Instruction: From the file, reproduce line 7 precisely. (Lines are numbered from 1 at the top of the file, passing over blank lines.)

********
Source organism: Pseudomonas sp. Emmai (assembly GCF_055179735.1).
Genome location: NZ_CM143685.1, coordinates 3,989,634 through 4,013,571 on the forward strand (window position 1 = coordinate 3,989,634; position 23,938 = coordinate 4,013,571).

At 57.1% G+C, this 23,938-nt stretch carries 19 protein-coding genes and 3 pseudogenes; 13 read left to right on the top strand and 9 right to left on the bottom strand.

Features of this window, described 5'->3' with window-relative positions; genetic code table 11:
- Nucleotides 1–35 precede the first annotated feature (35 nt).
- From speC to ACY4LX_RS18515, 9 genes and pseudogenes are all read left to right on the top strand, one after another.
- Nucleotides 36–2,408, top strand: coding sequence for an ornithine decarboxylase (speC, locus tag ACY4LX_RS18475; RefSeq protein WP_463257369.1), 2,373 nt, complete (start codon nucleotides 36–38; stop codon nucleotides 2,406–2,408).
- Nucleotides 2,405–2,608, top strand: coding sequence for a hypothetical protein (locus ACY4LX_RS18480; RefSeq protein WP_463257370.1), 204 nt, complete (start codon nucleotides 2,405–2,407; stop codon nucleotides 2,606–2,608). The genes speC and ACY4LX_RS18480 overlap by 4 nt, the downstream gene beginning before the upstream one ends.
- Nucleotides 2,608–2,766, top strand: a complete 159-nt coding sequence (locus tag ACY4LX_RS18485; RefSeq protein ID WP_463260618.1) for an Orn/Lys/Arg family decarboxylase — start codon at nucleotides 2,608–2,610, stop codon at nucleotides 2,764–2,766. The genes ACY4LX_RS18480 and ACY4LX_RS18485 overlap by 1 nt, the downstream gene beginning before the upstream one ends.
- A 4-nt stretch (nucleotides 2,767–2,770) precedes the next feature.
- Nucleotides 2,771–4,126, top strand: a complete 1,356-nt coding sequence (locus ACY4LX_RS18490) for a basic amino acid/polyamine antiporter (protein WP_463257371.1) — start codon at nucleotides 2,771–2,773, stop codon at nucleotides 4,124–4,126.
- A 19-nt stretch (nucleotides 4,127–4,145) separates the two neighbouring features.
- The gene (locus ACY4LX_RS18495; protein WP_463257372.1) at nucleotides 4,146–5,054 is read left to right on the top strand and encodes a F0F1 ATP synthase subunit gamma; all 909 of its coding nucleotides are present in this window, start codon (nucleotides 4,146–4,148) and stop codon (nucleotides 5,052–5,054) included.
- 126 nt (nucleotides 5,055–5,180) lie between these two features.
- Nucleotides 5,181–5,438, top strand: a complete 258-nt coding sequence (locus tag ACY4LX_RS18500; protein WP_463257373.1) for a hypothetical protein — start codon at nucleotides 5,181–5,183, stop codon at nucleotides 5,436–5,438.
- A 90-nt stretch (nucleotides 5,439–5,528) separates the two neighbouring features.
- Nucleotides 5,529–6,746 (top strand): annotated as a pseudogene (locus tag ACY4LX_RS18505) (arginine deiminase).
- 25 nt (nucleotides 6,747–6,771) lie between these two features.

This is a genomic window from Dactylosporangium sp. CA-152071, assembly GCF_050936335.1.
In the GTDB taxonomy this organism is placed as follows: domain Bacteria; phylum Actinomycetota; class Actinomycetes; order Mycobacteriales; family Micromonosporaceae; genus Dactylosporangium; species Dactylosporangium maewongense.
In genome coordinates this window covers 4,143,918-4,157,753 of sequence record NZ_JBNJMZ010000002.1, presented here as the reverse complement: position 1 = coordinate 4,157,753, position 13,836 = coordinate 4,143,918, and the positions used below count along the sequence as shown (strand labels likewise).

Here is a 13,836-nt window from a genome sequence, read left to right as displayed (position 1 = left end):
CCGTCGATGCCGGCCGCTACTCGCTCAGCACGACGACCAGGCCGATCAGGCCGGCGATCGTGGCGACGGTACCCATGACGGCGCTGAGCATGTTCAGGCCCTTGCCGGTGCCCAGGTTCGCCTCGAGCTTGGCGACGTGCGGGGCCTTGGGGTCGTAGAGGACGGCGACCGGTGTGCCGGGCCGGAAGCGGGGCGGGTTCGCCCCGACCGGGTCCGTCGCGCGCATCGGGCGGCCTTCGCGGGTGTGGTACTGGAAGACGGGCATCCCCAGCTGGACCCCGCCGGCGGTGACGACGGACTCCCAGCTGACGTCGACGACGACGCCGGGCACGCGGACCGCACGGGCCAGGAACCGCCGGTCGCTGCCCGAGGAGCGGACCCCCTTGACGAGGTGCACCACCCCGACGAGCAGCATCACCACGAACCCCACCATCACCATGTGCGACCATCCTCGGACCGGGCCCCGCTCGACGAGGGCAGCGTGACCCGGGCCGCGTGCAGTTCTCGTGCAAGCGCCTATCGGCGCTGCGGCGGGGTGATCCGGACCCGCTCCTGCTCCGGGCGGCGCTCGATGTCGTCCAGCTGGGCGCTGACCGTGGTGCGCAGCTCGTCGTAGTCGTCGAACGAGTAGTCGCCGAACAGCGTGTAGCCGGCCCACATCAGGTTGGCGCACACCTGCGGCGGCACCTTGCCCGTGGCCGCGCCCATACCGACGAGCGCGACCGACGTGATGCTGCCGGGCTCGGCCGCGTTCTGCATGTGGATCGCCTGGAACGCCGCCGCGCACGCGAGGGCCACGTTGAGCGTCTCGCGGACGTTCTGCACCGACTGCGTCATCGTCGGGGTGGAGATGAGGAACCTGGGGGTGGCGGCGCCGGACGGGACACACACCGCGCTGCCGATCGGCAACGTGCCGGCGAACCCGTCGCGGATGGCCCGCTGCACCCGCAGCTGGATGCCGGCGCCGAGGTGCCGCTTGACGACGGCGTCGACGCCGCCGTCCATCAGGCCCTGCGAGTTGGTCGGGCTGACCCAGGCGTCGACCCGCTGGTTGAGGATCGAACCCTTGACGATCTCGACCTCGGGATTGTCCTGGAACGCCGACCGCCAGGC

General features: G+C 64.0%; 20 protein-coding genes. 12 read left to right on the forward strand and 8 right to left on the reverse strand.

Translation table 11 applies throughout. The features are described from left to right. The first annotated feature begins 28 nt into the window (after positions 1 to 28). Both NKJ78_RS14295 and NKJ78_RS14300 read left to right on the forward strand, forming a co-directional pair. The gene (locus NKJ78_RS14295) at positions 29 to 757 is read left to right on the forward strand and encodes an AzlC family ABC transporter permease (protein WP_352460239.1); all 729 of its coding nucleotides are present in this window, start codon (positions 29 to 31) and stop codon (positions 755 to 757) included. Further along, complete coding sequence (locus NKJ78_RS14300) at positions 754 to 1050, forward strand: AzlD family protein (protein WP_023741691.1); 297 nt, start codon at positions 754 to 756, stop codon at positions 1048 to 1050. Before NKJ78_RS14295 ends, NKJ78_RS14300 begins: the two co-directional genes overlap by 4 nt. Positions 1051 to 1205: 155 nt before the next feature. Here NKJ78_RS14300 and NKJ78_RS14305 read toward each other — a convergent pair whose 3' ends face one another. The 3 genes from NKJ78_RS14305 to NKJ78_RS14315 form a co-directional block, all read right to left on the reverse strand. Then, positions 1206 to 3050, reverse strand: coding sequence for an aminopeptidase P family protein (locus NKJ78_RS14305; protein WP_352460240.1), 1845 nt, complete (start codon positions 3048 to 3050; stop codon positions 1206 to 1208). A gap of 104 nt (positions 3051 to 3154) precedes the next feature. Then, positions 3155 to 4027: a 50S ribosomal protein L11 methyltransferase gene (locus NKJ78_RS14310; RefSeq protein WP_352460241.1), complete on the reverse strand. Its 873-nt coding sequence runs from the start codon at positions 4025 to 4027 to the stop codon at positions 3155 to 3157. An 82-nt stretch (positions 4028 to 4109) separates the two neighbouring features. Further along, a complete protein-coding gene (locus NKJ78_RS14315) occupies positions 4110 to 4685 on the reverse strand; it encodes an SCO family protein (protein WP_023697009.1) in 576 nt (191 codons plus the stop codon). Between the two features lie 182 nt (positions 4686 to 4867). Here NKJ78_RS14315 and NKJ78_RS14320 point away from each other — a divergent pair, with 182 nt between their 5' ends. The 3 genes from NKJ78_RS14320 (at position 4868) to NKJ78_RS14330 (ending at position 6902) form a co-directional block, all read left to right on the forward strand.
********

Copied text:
- Nucleotides 36–2,408, top strand: coding sequence for an ornithine decarboxylase (speC, locus tag ACY4LX_RS18475; RefSeq protein WP_463257369.1), 2,373 nt, complete (start codon nucleotides 36–38; stop codon nucleotides 2,406–2,408).